Engineers: the Heart of Innovation
This year’s last issue of Biomass Magazine is now in production, and if you enjoy learning about new and/or improved equipment, products and innovation, you’re going to love this one.
One particular piece that I’m working on putting together is focusing on the biogas sector, and it’s a little different from our typical articles. Right now—though the deadline is closing in—I’m currently accepting submissions for all (new/improved/innovative) products or equipment involved in the generation, clean up, combustion, compression or transmission of biogas. In order to potentially be selected for inclusion in the article, you have to fill out a brief questionnaire, and, if applicable, include a high resolution photo of your product. Email me at firstname.lastname@example.org if you’d like a submission form.
In other sections, we’re going to be honing in on the machines that do work in the forests to size and prepare your feedstocks, and hopefully give you a good understanding on what inspires and enables companies to continually find ways to improve and innovate.
Recently, I had a conversation with Lockheed Martin—which I’m sure you know of, as they seem to do a little bit of everything and a whole lot of work for the U.S. Department of Defense—about how important engineers are to the success of the company. Their many, many engineers, that is (we’re talking tens of thousands). Chatting with Paul Klammer, director of bioenergy programs, and Gary Bennett, business development manager for bioenergy, they explained the purpose and massive benefits to having so many specialized engineers on board. “You might have a situation where a particular problem arises [during a project] and you need an expert in this one very specific technology area, and we can go inside the corporation and find that one person whose life revolves around that one area, and he/she comes in and solves that problem,” Klammer said.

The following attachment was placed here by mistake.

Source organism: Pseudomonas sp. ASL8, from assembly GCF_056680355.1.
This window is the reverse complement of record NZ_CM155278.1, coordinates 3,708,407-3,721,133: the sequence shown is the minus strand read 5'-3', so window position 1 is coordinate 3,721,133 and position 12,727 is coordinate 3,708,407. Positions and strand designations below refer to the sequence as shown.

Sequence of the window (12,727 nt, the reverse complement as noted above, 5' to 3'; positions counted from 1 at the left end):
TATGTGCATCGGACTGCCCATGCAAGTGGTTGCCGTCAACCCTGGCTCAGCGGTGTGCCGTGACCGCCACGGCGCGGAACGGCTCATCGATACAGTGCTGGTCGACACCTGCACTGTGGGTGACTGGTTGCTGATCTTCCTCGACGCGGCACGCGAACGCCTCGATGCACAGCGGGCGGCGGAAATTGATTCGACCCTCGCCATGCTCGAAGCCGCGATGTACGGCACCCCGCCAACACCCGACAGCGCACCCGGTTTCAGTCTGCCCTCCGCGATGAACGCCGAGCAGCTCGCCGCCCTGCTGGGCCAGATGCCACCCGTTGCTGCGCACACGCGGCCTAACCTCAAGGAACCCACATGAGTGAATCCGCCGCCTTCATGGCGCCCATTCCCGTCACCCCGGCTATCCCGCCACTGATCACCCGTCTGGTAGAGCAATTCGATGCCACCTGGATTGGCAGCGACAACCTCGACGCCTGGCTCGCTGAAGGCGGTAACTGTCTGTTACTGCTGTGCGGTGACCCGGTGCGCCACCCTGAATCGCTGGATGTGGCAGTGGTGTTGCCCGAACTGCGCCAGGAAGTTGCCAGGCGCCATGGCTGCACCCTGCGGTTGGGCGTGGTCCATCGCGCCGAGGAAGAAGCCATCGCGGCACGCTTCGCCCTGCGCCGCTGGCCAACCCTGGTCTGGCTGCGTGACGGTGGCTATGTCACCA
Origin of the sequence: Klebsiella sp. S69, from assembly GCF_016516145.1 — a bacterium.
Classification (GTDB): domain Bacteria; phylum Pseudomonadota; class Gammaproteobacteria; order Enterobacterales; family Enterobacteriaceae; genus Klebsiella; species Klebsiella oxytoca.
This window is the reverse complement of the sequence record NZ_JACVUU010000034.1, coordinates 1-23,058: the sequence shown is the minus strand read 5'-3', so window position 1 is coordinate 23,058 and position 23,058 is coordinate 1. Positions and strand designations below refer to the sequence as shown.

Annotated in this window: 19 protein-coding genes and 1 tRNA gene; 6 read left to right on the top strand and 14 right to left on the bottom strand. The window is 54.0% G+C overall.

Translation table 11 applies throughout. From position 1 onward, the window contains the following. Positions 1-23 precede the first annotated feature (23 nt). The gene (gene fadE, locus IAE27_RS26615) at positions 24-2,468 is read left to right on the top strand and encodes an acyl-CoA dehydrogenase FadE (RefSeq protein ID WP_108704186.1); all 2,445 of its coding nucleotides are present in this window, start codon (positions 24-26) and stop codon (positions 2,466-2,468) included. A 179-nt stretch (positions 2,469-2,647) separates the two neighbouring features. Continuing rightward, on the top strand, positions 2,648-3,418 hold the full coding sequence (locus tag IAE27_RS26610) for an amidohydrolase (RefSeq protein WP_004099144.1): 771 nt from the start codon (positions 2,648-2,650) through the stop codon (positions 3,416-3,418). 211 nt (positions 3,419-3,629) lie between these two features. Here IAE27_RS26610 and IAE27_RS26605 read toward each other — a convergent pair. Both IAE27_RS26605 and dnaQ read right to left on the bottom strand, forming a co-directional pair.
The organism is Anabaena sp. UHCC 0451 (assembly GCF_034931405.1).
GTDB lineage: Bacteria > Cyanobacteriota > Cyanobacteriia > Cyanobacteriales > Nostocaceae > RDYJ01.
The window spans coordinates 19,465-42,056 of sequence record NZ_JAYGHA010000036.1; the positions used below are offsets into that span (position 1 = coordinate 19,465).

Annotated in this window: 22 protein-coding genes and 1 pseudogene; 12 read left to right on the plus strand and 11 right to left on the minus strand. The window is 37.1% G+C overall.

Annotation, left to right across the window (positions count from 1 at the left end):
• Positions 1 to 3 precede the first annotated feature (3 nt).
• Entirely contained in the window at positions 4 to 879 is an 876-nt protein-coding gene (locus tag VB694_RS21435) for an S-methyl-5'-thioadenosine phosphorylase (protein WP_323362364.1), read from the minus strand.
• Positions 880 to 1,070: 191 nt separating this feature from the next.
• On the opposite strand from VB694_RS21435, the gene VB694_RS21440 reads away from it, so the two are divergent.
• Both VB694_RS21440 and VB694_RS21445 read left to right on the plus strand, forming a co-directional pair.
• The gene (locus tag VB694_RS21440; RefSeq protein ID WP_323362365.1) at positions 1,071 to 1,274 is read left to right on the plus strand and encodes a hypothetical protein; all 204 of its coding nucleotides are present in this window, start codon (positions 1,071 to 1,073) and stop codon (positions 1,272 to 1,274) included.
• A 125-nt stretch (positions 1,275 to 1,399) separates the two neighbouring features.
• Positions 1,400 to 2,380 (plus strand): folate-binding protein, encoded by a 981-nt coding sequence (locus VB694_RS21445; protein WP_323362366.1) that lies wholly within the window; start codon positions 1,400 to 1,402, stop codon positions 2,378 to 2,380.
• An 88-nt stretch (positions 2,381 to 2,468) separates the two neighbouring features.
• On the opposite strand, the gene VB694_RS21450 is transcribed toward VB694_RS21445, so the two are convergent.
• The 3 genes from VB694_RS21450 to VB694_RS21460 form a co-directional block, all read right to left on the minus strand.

This reminded me an article we printed in Biomass Magazine about one year ago, called “Engineering a Better Biomass Supply Chain,” written by James Dooley.
Here’s an excerpt:
Engineers at equipment firms are making improved combines and balers to enable single-pass harvest of corn and stover. High-density bales of dedicated energy crops and commodity-scale pellets improve transportation payloads, thus reducing the cost and fuel consumption for delivery from producers to refiners. Biological engineers who have special expertise at the intersection of plant biology, bioprocessing, and engineering are decreasing the energy consumed in grinding and drying. They are substantially improving yields from both biochemical and thermochemical conversion of biomass to biofuels and bioproducts to get more product out of each unit of biomass input.
So, while the December issue of Biomass Magazine showcases some of the newest, sharpest and most efficient equipment and products within the bioenergy sector, let’s not forget those men and women behind the curtain—the engineers. They are truly the workhorses behind innovation.